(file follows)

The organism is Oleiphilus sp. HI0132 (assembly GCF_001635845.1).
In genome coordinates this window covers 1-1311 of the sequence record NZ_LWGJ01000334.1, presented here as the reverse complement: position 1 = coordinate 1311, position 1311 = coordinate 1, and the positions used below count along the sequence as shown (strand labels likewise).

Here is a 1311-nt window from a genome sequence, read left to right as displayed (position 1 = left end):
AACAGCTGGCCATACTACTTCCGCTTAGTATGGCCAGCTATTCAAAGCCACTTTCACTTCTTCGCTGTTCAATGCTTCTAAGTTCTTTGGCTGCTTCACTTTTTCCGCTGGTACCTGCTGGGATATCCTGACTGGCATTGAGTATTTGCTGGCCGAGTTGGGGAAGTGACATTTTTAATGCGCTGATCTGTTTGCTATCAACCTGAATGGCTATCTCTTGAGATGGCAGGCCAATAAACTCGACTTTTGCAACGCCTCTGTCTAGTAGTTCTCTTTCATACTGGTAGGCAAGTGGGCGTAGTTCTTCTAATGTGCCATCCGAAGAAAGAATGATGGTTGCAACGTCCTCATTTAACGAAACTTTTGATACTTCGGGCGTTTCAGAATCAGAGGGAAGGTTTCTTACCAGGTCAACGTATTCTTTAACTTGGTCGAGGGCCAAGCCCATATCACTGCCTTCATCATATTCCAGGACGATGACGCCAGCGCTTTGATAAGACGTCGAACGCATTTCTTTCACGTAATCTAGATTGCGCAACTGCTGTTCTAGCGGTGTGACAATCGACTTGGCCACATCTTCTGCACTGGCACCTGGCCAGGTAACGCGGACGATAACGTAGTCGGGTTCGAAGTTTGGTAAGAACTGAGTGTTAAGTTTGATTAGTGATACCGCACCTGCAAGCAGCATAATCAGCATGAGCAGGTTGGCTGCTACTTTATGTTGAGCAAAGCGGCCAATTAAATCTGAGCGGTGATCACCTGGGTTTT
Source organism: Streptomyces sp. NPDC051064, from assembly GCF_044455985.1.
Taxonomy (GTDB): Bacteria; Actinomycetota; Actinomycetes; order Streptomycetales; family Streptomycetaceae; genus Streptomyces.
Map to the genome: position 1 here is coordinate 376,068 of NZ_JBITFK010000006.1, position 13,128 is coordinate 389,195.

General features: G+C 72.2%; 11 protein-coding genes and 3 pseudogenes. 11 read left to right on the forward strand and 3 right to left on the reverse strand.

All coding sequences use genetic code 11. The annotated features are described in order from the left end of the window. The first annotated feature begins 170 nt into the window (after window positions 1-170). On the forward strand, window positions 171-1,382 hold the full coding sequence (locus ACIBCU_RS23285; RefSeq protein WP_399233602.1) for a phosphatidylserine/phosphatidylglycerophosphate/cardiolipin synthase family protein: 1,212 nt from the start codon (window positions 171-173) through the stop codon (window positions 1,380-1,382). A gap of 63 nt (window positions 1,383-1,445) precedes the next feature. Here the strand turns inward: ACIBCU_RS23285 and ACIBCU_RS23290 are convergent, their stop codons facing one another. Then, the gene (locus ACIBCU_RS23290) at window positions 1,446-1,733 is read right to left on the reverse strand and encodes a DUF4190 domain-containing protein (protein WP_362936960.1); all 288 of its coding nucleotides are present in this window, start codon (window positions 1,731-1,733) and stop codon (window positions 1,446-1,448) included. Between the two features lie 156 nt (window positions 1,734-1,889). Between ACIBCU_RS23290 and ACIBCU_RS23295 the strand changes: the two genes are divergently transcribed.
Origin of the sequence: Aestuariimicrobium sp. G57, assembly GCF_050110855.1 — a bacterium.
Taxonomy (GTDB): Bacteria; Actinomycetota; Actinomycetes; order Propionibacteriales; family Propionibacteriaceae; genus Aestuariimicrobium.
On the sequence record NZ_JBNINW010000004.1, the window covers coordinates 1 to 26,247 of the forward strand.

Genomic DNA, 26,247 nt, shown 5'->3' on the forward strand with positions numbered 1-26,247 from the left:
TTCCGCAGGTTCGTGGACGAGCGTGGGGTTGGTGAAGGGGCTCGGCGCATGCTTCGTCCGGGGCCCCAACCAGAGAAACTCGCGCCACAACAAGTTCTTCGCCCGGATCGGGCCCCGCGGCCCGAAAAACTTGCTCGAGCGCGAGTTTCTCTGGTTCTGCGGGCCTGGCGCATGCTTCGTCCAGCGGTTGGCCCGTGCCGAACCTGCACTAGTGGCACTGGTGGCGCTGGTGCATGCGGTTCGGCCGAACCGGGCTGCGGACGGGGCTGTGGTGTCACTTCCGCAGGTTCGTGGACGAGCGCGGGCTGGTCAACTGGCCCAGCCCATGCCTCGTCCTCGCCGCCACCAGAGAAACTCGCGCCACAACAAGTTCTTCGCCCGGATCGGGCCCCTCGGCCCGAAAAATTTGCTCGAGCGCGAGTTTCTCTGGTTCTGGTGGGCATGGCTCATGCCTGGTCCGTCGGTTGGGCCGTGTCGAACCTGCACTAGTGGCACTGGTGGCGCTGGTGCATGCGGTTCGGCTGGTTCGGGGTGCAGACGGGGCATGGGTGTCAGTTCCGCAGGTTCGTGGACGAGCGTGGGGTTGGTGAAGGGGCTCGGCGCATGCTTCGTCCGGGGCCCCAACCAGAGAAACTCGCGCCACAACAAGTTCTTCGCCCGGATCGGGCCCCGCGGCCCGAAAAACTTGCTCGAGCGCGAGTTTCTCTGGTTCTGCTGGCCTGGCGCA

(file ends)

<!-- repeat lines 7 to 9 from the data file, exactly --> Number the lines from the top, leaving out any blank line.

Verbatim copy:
Map to the genome: position 1 here is coordinate 376,068 of NZ_JBITFK010000006.1, position 13,128 is coordinate 389,195.

General features: G+C 72.2%; 11 protein-coding genes and 3 pseudogenes. 11 read left to right on the forward strand and 3 right to left on the reverse strand.

All coding sequences use genetic code 11. The annotated features are described in order from the left end of the window. The first annotated feature begins 170 nt into the window (after window positions 1-170). On the forward strand, window positions 171-1,382 hold the full coding sequence (locus ACIBCU_RS23285; RefSeq protein WP_399233602.1) for a phosphatidylserine/phosphatidylglycerophosphate/cardiolipin synthase family protein: 1,212 nt from the start codon (window positions 171-173) through the stop codon (window positions 1,380-1,382). A gap of 63 nt (window positions 1,383-1,445) precedes the next feature. Here the strand turns inward: ACIBCU_RS23285 and ACIBCU_RS23290 are convergent, their stop codons facing one another. Then, the gene (locus ACIBCU_RS23290) at window positions 1,446-1,733 is read right to left on the reverse strand and encodes a DUF4190 domain-containing protein (protein WP_362936960.1); all 288 of its coding nucleotides are present in this window, start codon (window positions 1,731-1,733) and stop codon (window positions 1,446-1,448) included. Between the two features lie 156 nt (window positions 1,734-1,889). Between ACIBCU_RS23290 and ACIBCU_RS23295 the strand changes: the two genes are divergently transcribed.